Microwave Plasma Chamber – Part 2 – RF Energy Shielding Primer

RF Shielding Primer

There’s a lot of in-depth overview random basic RF information. With that said I don’t mind getting into the details because this information will help keep me safe while I perform experiments in the future.

Magnetron

Magnetron

A magnetron generates large amounts of RF energy and emits that energy as an antenna pumped through a wave guide. Most microwaves transmit/operate at 2.45GHz. Unless something is wrong with your microwave or you have taken it apart like I will be doing the RF energy, 2.45GHz, transmission is contained within your microwave using a Faraday cage. On your right is an example of a crude Faraday cage. While crude this mesh size would probably be safe to use for 2.4GHz.

Photo from www.physics.montana.edu

Radio in a Faraday Cage photo from http://www.physics.montana.edu/demonstrations/video/5_electricityandmagnetism/demos/radioinfaradaycage.html

A microwave oven works by pumping a lot of RF energy into an enclosure where it bombards the molecules of food or whatever you have put in your microwave. This RF energy is not in a straight line but is guided through a wave guide then and then bounced off the metal walls of the inside of the microwave. The RF energy then vibrates the molecules which creates heat. This is like when you rub your hands together (friction) and they get warm but on a molecular level. What I don’t want is my molecules to get vibrated.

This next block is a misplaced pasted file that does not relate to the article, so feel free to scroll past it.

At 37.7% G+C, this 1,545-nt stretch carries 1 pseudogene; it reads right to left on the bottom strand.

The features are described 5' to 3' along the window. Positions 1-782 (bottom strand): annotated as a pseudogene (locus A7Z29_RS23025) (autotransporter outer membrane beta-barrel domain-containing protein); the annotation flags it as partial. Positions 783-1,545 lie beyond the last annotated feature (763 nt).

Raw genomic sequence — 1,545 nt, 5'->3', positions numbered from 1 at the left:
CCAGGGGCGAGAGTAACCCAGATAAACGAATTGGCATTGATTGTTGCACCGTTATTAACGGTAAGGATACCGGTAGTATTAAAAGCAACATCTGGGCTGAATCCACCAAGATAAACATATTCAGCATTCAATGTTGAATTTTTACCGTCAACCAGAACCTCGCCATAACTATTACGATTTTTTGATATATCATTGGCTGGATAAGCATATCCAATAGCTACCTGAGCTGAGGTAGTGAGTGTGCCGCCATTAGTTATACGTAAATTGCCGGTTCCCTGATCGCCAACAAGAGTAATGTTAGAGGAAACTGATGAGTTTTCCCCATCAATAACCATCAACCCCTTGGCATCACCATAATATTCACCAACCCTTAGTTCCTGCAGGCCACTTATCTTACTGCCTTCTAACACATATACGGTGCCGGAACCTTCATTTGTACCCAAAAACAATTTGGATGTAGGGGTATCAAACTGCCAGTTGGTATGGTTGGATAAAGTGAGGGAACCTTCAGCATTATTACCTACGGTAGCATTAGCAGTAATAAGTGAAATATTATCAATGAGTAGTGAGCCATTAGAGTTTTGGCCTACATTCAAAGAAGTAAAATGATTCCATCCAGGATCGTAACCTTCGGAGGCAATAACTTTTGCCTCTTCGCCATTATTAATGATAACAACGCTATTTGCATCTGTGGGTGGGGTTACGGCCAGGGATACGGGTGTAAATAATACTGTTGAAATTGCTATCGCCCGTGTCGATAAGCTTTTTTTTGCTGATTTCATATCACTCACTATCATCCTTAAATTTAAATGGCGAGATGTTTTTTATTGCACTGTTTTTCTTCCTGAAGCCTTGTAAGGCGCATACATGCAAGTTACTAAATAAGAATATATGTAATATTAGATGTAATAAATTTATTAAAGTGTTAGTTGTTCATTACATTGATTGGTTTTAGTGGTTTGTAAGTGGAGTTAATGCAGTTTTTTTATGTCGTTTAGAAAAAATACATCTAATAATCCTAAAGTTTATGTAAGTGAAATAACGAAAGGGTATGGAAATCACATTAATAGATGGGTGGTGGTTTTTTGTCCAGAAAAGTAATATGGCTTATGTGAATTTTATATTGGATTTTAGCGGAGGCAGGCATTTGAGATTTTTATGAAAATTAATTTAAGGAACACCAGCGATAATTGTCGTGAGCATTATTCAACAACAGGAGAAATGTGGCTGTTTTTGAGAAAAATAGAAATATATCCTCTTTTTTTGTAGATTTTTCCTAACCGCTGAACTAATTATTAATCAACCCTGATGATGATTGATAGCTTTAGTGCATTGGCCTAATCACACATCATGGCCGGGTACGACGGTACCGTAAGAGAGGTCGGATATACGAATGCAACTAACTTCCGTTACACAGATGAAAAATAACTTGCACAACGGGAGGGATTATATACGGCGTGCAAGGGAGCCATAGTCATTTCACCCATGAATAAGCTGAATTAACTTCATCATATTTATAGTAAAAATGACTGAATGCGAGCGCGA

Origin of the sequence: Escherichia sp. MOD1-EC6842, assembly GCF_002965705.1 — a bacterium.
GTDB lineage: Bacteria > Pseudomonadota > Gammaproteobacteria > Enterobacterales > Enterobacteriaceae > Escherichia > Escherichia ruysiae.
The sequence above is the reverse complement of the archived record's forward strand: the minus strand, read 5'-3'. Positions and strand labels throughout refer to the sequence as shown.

The Faraday cage is made up of the mesh in the window as well as the metal case which share a chassis ground. The mesh in the window blocks the the RF because the mesh size is smaller than the wavelength of 2.45GHz/2450MHz/2450000000Hz. If the mesh size is lower than the nominal wavelength the mesh should be effective. Look at the list below to see what the wavelengths in size is. For this project I plan on using the RF blocking glass that I obtained samples of from Viracon which is way different than a Faraday cage but same principle. You can see the article I linked to but I also included an image here.

  • Full Wavelength = 12.23643cm/122.3643mm = 0.1223643m
  • Half Wavelength = 6.118215cm/61.18215mm
  • Quarter Wavelength = 3.0591cm/30.591075mm

You can calculate the wavelength using the formula 𝜆 = c/𝑓 or 0.1223640816326531 = 299792000/2450000000

𝑓 = frequency in hz, = speed of light in mps 299792000, 𝜆 = Wavelength in meters

N5JLC is my math right?

So basically if my mesh is smaller than 30mm, if I’m right, I should be protected. I plan to use the glass but if needed I will use hardware cloth.

RF Meters

In order to protect myself and nearby electronics I want to monitor external and internal RF to ensure there is not leakage. RF Meters in general are not that difficult to build but ones that cover the 2.4GHz range require a bit more than a germanium diode and multimeter. In short you’ll probably see a 2.4GHz RF Meter project coming soon. Below are some RF Meter projects but if you know of any please let me know.

Frequency Spectrum Chart

Frequency Spectrum

Symbols and Values

  • 𝑓 = frequency in hz
  • c = speed of light in meters per second (mps) 299792000
  • 𝜆 = Wavelength in meters

Microwave Plasma Chamber – Part 1 – The Plan

 

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  1. Pingback: Microwave Plasma Chamber – Part 3 – What is Plasma? Experiments planned – MickRed Entertainment

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